They may have a stigma for being hung on the walls of teenage girls – but motivational posters, quotes and other inspiring visuals certainly have a place in an office, too (and probably a better one). Put your prejudice aside. Browse Pinterest for quotes to share; send out a moving story via the office internal email; hang up words and images that rouse and invigorate viewers. Motivational materials come with potential to be a basic means of decoration, easily able to incorporate bright and vibrant colours that will also improve the moods of those in a workspace. It’s easy to lose motivation when forever working hard – and while it seems small, the tiniest efforts from managers and supervisors will truly go along way.
Don’t go overboard though. Staff will not feel inspired or bolstered should you spend excess funding on posters. Keep it simple, but keep the motivation and positive vibes constantly being sent around.
5. Noise Reduction
Okay, I’ve mentioned that it’s good to be comfortable and it’s good to have fun and feel happy when at work. But a frequent flow-on effect of this collaborative, enthusiasm-filled office is noise. Noise will work to unravel all positive workplace progress, being perhaps the most scientifically reinforced strain on productivity. A Cornell University study survey office workers, finding increased epinephrine (aka adrenaline) among those who worked in low-noise offices. The implication from this is that noisy environments in fact cause higher stress levels. Further studies have shown that this in turn can lead to poor concentration, health issues and general negativity.
So, how can you overcome it? Noise-cancelling headphones work a treat for those performing standardized tasks (who won’t consider music a disruption to their creative/professional flow). In these cases, music can block out distractions and create a pace and rhythm in work patterns.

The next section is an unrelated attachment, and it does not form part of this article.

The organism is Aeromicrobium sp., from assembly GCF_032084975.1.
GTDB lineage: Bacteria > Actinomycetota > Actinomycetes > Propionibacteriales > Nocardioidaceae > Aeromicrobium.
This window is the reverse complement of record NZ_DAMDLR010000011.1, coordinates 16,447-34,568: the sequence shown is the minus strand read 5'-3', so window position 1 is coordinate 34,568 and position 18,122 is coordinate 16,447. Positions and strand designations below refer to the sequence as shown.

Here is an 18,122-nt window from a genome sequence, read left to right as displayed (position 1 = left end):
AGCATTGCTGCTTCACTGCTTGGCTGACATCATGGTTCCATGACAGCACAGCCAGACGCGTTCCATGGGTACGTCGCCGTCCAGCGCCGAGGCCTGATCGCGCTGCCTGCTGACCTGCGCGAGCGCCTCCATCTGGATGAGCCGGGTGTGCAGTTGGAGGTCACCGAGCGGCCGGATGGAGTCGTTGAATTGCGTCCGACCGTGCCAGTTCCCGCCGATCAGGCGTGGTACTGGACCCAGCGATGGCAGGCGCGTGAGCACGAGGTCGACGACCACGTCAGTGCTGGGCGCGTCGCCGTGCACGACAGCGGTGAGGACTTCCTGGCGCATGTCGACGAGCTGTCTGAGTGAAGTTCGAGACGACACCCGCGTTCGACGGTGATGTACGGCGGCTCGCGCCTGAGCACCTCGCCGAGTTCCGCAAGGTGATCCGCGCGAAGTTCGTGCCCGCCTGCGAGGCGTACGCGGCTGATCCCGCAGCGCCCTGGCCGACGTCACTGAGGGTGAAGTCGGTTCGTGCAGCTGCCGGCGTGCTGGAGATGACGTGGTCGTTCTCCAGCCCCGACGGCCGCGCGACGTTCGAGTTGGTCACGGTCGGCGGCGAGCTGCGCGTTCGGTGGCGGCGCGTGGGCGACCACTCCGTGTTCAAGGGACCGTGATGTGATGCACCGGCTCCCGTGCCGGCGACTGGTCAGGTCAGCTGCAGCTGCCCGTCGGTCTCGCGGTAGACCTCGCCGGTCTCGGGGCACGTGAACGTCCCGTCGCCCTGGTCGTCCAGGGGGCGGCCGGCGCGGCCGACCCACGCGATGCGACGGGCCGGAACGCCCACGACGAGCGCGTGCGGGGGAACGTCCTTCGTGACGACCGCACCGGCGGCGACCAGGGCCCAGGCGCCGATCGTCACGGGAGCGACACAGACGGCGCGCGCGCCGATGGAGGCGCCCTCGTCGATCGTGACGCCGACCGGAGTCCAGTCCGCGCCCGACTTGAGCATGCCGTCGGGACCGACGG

Office managers and business owners should also provide a quiet space. This does not mean a totally quiet office, rather a separate place for employees to go when they need to be extremely focused. If your office is not big enough to provide this, it may mean allowing staff to work from home as to not be waylaid by phones, conversations and idle gossip occurring around them.
6. Added personality
There’s method behind the “madness” of that guy in the workplace. You know, the one with a desk overcrowded by pictures of his kids and their higgledy-piggledy artworks and achievements. Even if you don’t have the partner and 2.5 kids, making your workspace feel like it’s your own will, in turn, make your work better. If you like art – hang one of your favourite pieces above your desk. Put up a photo or two of your favourite people. Bring in a colourful blanket to drape over you should the air conditioning get icy. Place a plant in the corner. Or simply update your computer desktop to an image that inspires you or makes you happy. After all, many people nowadays spend a lot of time at their desk – it’s worth making it feel homey.
7. Neat is nice
Papers and clutter mean one thing. Distractions. Having ample storage space (and a good system in place to utilize it) will help workers feel more organized, therefore able to perform better because their mind is clearer. A desk should only be a place for the bare essentials: computer, keyboard, mouse pad, coaster, and a few of those aforementioned personalized flourishes. Items such as paperclips, staplers, pens and so on, can all go in an easily accessed drawer.
Also, if you aren’t the boss, being neat and organized is bound to impress your superiors (and coworkers). We all know that never hurts.